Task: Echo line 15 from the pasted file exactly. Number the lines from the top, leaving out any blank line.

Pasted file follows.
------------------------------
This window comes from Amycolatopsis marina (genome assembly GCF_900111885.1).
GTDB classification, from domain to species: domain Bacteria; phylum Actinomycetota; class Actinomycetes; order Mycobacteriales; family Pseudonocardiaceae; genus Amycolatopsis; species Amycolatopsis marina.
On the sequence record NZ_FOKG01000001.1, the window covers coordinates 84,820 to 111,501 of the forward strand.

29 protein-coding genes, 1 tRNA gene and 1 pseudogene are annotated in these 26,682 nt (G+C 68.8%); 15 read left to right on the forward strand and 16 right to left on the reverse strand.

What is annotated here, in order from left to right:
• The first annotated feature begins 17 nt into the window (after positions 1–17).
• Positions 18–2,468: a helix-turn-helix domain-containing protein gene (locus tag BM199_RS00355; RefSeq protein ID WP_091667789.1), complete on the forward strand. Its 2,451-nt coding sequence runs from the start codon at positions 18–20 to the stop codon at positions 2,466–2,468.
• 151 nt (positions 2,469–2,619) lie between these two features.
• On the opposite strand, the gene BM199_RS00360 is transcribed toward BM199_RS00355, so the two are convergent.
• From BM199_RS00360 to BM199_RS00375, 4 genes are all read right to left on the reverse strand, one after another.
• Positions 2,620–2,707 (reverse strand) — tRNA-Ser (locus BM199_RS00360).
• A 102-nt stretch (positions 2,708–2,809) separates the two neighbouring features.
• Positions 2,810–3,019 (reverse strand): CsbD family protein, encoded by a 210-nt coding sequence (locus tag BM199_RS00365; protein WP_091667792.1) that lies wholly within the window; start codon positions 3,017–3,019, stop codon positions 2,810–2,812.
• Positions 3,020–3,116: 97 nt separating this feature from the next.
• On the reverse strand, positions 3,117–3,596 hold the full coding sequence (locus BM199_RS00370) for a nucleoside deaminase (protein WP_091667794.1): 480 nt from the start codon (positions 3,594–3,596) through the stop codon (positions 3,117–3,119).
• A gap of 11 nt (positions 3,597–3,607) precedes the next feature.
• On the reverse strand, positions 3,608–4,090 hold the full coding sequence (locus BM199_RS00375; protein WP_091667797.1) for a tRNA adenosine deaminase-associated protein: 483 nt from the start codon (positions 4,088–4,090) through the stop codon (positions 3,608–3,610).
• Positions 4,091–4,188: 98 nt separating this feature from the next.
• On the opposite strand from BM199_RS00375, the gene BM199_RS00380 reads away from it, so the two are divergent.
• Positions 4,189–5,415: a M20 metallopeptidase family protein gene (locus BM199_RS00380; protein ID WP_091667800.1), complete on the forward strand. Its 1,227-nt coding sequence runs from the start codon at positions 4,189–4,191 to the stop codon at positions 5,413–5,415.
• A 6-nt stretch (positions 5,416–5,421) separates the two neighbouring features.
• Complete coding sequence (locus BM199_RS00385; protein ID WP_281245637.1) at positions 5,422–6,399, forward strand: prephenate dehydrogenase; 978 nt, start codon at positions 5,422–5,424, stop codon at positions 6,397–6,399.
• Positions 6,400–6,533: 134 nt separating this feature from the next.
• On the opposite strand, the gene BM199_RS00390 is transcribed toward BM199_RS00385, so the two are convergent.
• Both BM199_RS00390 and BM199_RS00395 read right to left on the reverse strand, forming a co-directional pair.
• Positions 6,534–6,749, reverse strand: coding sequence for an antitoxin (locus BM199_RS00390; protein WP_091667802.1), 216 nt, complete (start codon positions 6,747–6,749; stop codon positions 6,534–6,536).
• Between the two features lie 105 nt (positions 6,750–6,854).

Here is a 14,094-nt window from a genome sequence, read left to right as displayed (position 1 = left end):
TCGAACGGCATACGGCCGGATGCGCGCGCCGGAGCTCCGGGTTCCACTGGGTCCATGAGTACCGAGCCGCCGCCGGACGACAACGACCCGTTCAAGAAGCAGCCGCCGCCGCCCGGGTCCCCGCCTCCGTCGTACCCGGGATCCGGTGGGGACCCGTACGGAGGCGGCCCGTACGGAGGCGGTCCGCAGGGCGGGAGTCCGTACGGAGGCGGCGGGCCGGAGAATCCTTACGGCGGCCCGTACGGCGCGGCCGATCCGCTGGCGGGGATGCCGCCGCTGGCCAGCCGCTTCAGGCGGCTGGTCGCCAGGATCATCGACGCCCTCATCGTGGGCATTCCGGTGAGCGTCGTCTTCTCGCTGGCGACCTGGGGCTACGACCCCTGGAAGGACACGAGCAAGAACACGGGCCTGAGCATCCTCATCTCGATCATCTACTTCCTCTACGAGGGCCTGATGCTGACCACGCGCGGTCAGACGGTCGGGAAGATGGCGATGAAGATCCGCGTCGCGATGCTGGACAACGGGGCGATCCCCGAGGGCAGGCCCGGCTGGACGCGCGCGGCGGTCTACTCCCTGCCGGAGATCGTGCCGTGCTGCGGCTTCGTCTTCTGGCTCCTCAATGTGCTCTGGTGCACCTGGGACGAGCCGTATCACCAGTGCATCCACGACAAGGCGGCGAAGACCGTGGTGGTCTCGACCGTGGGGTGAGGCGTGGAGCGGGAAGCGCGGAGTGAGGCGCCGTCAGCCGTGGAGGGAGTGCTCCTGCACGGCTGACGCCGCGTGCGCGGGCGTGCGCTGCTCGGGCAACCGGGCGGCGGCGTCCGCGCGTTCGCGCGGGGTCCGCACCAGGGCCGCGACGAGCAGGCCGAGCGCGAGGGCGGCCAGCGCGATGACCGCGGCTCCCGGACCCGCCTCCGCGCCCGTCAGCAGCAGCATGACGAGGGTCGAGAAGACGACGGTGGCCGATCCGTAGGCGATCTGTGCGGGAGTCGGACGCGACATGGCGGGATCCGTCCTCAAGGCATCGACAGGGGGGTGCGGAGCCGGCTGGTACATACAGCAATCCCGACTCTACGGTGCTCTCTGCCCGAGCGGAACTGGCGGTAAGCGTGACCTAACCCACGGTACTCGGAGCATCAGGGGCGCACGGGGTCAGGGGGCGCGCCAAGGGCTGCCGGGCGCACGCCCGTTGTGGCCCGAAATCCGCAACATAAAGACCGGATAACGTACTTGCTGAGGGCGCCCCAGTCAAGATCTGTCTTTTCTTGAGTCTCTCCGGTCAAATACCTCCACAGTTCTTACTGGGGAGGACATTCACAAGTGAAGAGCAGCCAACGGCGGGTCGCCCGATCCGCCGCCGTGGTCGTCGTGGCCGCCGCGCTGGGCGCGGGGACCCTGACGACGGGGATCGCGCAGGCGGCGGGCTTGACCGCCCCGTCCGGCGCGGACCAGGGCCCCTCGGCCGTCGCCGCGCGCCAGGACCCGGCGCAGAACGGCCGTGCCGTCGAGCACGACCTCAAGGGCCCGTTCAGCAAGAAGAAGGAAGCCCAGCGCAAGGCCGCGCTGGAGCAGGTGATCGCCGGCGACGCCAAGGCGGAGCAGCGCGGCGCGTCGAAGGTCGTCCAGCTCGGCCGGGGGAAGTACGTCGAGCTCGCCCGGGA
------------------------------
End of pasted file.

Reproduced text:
• On the reverse strand, positions 3,117–3,596 hold the full coding sequence (locus BM199_RS00370) for a nucleoside deaminase (protein WP_091667794.1): 480 nt from the start codon (positions 3,594–3,596) through the stop codon (positions 3,117–3,119).